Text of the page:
How can communities create lasting change on the most pressing challenges in online behavior, from navigating racism to reducing burnout among those who moderate social conversations?

Are we doomed to react to what can feel like a growing avalanche of social problems, or might it be possible to create positive cascades that have lasting benefits for communities over time?

This summer, CAT Lab convened a group of community leaders from the Reddit platform to discuss ideas for research that could make a difference in communities and also advance basic science. In all of our Community Research Summits, we discuss the goals that leaders have for their communities, the ways they might measure those goals, and ideas for interventions that could help their communities achieve those goals.

As researchers, we listen, take notes, and make connections between community goals and scientific questions. We summarize these possibilities into “Citizens Agendas” that help CAT Lab and our scientific collaborators identify possible research partnerships with communities. Those seeds of ideas eventually grow into new studies like our recent collaboration on harassment prevention across multiple communities.

How might we think differently if we focused on creating lasting positive change rather than just responding to problems?

At our summer meeting, we gathered with leaders who facilitate broad online conversations about knowledge and culture. Many moderators reflected on the challenges of building community on software platforms that are largely focused on reacting to problems rather than cultivating the behaviors and virtues communities aspire to. 

How might we think differently about online community leadership online if we focused on creating lasting change rather than just responding to problems? Our conversations this summer led the CAT Lab team to think about an idea from social psychology called “Recursive change.” In this approach, organizations focus on early changes that have cumulative effects over time. A famous example includes changing the details of college orientation, which can increase graduation rates by changing how students start their educational career. After the Research Summer, we’re thinking about similar ideas that could cause cascading benefits for individuals and communities over time.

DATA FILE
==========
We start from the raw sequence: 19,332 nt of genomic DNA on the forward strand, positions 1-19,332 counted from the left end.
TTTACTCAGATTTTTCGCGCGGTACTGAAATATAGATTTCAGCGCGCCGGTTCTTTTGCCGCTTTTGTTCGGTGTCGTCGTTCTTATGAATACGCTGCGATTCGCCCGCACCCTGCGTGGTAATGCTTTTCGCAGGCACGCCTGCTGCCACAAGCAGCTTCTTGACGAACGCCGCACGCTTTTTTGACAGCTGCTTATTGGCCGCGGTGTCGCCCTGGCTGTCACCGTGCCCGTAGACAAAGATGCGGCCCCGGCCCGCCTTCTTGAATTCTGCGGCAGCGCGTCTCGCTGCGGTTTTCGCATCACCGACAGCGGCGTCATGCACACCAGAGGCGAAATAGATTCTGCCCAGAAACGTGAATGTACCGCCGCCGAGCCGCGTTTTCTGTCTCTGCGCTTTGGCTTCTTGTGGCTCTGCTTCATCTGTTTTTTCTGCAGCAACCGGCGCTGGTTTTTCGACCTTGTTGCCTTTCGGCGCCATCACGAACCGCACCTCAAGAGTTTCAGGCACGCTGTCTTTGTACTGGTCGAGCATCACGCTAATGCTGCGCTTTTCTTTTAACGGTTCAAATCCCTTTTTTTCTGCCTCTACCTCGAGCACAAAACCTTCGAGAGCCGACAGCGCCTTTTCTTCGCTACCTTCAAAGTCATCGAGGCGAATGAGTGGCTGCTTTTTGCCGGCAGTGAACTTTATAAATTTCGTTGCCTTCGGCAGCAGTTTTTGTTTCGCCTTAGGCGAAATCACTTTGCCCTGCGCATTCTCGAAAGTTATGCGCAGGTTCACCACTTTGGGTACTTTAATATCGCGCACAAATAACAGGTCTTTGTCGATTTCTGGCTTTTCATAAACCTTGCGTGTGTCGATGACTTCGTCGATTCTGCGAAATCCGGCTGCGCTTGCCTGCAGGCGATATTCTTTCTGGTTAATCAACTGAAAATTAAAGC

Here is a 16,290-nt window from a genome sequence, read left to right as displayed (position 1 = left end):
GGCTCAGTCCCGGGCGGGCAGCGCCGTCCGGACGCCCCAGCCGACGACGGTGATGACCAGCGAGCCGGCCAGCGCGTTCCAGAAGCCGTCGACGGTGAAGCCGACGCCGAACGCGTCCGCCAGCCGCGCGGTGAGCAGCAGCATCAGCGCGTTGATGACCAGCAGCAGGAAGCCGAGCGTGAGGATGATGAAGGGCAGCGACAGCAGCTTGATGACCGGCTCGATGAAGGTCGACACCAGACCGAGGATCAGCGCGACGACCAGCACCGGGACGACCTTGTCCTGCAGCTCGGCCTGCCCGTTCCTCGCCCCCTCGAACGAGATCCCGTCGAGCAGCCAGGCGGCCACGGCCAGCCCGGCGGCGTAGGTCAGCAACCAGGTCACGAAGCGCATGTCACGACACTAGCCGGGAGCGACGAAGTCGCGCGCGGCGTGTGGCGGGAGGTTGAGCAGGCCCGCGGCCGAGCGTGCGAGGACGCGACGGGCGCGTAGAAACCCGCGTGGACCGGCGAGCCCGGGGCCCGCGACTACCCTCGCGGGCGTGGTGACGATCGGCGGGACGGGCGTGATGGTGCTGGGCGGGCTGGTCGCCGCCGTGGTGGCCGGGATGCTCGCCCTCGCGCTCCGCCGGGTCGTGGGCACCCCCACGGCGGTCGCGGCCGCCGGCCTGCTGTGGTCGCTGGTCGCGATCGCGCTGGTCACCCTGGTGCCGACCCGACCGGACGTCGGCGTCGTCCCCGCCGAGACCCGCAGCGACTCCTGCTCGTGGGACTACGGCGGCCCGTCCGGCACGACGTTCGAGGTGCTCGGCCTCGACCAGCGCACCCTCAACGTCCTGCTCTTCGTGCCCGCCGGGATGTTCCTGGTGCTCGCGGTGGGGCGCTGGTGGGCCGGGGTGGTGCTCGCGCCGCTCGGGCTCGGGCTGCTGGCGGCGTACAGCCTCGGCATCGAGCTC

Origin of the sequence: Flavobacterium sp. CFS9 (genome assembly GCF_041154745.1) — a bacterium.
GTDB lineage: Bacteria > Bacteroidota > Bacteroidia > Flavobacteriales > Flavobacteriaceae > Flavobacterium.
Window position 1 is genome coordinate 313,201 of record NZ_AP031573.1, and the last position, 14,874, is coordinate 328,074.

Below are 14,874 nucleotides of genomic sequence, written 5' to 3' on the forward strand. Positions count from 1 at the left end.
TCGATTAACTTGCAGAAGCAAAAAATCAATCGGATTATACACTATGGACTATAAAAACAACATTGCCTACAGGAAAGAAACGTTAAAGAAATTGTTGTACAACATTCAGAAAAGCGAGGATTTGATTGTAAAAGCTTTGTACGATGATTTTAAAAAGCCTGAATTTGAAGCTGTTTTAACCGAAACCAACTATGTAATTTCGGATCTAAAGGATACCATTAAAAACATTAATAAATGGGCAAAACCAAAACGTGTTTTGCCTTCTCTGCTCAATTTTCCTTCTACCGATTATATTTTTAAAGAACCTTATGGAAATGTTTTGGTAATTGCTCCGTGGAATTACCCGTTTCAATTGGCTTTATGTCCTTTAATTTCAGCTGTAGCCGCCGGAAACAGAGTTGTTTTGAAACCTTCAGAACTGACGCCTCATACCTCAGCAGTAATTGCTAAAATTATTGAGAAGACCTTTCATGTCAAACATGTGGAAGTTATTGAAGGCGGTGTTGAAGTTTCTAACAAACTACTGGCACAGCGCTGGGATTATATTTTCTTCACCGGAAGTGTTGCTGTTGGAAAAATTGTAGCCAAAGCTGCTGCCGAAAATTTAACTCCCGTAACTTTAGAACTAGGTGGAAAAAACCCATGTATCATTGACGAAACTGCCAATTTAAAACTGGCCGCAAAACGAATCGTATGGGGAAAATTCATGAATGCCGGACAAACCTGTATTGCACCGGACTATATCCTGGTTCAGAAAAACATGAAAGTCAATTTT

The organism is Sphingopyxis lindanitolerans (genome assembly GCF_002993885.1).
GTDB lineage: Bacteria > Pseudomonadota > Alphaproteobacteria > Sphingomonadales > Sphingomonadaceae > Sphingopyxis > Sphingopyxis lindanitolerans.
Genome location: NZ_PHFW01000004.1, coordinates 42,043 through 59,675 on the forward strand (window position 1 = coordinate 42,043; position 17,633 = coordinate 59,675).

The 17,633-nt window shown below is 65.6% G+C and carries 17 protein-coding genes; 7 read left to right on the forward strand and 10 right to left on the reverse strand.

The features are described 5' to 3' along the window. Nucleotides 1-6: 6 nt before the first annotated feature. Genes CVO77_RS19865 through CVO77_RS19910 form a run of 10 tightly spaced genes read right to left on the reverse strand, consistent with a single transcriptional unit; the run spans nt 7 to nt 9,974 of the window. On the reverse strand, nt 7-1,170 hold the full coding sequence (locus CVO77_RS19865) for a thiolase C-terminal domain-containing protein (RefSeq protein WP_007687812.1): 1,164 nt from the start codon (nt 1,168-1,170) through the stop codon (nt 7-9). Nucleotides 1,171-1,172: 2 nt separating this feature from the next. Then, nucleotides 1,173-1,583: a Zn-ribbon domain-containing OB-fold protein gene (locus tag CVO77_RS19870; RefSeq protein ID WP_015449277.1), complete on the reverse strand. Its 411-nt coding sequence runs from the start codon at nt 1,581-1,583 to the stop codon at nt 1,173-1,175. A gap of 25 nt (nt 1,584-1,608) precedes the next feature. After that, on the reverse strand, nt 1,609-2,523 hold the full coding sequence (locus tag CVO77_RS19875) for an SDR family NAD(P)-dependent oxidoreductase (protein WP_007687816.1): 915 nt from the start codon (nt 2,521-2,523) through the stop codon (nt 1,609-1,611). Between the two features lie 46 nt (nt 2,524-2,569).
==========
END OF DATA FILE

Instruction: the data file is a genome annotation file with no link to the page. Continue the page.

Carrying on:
Challenges for Communities focused on Knowledge, Culture, and Politics

The communities that gathered at our workshop were primarily organized around sharing knowledge, culture, or politics. Some groups organize spaces for the public to ask questions and receive in-depth answers that are so well crafted that people link back to them for years. Some community leaders host discussions for people in marginalized groups to meet each other, find their voices, and share in a common culture. A third group seeks to facilitate civil discussions about contentious political topics.

All three groups struggle with a two-sided challenge. On one hand, a small number of highly committed people participate regularly to uphold the conversation. On the other hand, a large number of not-always self-aware people join the conversation to learn (and sometimes argue) about the community’s topic of focus. Conflicts and misunderstandings can drive away participants that leaders want to include—at the same time exhausting the community’s core experts and causing them to burn out.

Establishing Norms in conversations about culture: Moderators of communities of color work to create internal conversation spaces to share culture (what Communication scholars call “Counterpublics“)—as well as public facing spaces for cultural exchange with the much larger White population on Reddit. These communities face regular attacks from organized harassment campaigns, as well as influxes of attention when injustice is reported in the news.

Communities had some success using automated systems to handle these influxes of attention. Yet they also wonder why White allies are less active or visible participants—either to join the conversation or set norms around harassment. These findings are consistent with research elsewhere about White people avoiding conversations about race. In initial interviews, White allies have explained their silence through worries about saying the wrong thing, which may leave them feeling like they aren’t living up to their own values.

Supporting trustworthy learning spaces online requires constant attention and active moderation

Preventing burnout among moderators: One outcome when participants don’t speak up to make norms clear, is that community moderators may face a greater burden to review and enforce a community’s policies. This can lead moderators to burn out over time— an issue we have studied with Wikipedia communities.